Clearly, he did not: Rask finished the season with nine points, and Nino was instrumental as a top-pair winger during the Carolina Hurricanes’ run to the Eastern Conference Final. Oh, and the Hurricanes also later reported they were planning on buying out Rask if they could not trade him, so from their perspective, Fenton essentially paid them to take Niederreiter. After this trade, many fans (and I’m sure Leipold) started questioning Fenton’s ability as a GM.
After a decent trade for Brad Hunt, whose role Louie Belpedio could have filled internally, Fenton traded Charlie Coyle for Ryan Donato. In hindsight, this was probably a mutually beneficial trade, as Donato had 16 points in 22 games for the Wild and was arguably the team’s best player down the stretch. Coyle had a poor end to the regular season, but really turned it up in the playoffs, contributing nine goals and 16 points in 24 games while being crucial to to the Boston Bruins’ Stanley Cup run. Although Donato showed lots of potential, he is still an unproven player, and this was a sign to Leipold that Fenton was trying to rebuild. This trade was possibly the second strike against Fenton.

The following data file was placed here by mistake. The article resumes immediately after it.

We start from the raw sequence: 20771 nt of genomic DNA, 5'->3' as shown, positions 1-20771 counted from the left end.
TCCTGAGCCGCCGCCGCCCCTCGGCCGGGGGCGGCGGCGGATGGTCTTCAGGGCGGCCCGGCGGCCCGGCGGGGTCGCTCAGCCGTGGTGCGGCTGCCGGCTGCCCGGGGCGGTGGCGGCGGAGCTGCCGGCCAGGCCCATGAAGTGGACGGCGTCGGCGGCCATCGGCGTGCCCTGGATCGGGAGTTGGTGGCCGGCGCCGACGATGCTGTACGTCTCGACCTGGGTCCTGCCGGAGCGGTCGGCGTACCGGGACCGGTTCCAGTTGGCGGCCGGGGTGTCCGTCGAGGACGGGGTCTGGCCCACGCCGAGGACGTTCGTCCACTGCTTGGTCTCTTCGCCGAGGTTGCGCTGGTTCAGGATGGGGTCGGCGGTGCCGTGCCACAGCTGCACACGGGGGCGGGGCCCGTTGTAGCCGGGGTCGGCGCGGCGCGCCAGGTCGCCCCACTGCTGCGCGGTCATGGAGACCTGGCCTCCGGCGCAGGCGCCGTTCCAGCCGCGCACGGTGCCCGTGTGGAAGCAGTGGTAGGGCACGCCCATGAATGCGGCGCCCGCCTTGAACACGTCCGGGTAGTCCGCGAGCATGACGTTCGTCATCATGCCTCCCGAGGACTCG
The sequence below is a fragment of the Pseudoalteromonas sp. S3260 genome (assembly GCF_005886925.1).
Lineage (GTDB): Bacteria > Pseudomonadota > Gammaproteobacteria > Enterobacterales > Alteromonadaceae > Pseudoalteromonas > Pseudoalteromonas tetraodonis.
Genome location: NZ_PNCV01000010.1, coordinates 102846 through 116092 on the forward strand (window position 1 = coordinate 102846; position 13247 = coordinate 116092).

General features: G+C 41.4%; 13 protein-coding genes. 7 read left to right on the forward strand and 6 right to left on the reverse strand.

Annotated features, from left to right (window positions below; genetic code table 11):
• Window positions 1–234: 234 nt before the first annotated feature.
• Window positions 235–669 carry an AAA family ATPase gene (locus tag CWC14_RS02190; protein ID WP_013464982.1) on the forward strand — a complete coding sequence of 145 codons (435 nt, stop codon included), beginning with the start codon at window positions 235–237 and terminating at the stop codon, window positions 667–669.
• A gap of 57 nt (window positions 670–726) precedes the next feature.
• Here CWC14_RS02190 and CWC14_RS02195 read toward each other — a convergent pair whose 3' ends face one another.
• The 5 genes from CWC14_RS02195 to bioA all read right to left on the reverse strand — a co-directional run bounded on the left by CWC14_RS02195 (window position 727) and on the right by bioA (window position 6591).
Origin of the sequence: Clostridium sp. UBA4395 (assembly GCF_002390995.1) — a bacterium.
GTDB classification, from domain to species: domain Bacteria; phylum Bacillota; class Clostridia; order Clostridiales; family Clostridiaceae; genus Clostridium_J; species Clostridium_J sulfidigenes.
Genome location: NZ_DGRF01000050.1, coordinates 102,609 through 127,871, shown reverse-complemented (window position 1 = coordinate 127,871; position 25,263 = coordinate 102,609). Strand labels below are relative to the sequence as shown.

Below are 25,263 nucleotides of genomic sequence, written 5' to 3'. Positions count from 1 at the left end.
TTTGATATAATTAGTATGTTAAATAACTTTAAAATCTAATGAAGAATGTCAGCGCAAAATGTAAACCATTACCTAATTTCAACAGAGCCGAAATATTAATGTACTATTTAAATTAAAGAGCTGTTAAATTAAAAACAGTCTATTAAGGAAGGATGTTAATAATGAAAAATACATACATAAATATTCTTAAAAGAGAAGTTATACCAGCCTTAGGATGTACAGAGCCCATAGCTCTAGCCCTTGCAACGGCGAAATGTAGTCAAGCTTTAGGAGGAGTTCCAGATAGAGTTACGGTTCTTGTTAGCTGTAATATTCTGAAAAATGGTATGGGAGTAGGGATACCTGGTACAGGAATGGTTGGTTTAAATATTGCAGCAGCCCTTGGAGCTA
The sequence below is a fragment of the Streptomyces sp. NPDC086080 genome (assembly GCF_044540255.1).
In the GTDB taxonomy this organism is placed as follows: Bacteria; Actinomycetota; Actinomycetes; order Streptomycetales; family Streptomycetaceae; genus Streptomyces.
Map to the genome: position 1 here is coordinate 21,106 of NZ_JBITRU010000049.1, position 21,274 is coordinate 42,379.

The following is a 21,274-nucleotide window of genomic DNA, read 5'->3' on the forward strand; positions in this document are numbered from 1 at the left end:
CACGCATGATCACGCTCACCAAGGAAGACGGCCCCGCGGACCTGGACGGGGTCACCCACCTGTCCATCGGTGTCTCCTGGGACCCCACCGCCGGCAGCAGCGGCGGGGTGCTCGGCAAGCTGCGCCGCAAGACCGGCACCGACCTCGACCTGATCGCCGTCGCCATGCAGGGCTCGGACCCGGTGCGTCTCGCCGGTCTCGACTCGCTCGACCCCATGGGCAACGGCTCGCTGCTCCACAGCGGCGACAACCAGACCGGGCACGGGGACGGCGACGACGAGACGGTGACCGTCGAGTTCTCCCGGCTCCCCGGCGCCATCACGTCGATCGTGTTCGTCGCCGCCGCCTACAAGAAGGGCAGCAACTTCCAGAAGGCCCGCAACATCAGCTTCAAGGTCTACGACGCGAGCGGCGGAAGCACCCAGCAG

Then, just before the deadline, Fenton traded Mikael Granlund, arguably the team’s most talented forward, for Kevin Fiala, a player he obviously had a connection with and liked from his tenure with the Nashville Predators. Granlund had 67 points for the Wild the previous season and was a proven commodity at this point in his career. Fiala had shown a lot of potential, but he was inconsistent and was known for making bone-headed plays. Since Granlund’s contract was expiring at the end of the 2019-20 season, this was probably an attempt by Fenton to get what he believed to be a good return for a player the Wild were most likely not going to re-sign while building his own core.